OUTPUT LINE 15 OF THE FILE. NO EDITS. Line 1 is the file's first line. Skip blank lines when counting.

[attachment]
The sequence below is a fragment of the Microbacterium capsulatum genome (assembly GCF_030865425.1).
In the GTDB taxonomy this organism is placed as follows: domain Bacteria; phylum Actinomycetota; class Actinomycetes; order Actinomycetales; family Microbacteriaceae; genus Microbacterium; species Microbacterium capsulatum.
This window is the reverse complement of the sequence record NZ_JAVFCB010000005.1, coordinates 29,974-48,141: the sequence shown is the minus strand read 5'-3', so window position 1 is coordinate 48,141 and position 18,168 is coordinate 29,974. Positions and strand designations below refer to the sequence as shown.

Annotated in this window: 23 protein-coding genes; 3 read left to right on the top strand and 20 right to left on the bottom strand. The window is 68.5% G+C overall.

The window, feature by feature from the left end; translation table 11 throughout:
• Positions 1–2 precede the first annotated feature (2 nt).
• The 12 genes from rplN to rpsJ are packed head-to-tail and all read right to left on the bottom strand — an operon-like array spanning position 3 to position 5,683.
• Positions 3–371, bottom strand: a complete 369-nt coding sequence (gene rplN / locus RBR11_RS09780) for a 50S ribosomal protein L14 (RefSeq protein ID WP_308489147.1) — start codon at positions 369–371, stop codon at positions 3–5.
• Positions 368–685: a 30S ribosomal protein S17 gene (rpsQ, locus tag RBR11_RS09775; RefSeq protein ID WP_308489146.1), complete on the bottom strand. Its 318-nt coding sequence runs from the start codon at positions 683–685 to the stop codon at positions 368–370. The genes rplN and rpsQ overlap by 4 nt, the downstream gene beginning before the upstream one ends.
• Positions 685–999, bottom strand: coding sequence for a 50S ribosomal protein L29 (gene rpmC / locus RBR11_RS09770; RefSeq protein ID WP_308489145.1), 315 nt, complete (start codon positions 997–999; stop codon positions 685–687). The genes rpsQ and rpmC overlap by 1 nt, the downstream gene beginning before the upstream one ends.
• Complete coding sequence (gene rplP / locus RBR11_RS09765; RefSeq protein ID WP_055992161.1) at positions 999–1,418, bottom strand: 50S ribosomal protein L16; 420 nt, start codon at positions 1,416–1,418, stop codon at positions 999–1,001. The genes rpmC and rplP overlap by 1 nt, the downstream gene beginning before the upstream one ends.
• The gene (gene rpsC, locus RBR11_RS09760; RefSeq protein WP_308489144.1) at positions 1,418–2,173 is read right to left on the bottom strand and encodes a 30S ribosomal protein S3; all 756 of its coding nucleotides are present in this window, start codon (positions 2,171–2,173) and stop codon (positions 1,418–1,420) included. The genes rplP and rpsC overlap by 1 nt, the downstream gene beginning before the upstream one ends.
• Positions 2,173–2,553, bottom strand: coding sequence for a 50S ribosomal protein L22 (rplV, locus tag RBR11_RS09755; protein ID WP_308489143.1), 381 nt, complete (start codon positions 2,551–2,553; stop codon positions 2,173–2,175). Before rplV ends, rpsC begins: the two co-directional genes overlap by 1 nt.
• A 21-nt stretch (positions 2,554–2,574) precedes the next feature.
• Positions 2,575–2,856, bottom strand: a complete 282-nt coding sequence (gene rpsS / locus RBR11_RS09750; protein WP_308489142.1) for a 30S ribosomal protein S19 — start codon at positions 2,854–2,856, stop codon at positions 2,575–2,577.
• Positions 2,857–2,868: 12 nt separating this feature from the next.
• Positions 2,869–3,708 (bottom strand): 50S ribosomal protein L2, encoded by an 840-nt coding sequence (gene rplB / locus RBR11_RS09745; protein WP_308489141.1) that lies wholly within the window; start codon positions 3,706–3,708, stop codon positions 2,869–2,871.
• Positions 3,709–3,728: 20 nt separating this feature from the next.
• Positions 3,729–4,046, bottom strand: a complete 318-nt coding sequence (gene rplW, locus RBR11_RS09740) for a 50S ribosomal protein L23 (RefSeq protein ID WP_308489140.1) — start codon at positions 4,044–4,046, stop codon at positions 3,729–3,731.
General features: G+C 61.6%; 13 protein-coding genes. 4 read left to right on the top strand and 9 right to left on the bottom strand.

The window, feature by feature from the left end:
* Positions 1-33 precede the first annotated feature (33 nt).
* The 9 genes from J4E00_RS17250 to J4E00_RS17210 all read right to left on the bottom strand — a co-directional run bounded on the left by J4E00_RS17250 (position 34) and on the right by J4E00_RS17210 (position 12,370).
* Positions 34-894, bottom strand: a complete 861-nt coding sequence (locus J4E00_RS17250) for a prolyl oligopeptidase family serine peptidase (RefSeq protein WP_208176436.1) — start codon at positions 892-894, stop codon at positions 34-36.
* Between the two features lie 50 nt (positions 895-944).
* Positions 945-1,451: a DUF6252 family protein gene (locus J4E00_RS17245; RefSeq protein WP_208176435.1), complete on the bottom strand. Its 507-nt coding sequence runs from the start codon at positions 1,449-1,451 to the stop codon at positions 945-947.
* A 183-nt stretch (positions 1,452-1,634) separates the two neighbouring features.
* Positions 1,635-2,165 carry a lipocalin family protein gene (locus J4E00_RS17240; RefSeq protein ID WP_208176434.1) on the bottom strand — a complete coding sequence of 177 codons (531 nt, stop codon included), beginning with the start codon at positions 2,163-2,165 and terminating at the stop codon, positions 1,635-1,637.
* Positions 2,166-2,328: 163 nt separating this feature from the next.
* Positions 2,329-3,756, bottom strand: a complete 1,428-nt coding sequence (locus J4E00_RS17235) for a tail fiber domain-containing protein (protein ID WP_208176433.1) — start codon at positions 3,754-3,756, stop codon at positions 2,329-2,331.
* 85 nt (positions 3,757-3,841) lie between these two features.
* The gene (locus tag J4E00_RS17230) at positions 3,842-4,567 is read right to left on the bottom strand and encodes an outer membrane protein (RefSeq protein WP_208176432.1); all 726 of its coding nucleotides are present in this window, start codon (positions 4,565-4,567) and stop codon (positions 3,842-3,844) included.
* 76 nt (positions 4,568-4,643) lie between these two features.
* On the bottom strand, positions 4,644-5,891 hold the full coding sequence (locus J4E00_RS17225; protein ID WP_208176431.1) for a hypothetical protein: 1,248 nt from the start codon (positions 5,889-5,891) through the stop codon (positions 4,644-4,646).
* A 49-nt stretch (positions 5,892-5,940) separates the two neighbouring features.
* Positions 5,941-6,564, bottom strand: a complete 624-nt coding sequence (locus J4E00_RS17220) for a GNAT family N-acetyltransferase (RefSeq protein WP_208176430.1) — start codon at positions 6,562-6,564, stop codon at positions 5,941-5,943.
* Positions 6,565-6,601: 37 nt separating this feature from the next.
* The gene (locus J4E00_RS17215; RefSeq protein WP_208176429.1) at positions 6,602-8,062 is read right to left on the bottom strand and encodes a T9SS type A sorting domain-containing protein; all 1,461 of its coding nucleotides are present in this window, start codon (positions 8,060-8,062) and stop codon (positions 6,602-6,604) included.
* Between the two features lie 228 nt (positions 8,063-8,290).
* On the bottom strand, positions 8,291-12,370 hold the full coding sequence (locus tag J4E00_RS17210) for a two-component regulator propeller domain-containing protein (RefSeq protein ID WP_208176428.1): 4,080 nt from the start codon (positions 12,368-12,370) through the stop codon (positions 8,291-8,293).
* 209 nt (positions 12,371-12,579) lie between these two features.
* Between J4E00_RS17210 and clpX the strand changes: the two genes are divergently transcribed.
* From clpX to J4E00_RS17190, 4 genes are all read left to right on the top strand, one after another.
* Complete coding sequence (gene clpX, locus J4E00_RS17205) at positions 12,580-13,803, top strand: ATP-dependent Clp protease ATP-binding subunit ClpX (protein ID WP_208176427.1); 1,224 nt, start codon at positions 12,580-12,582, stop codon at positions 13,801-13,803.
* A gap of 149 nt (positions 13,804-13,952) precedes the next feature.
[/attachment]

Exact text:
• Positions 2,575–2,856, bottom strand: a complete 282-nt coding sequence (gene rpsS / locus RBR11_RS09750; protein WP_308489142.1) for a 30S ribosomal protein S19 — start codon at positions 2,854–2,856, stop codon at positions 2,575–2,577.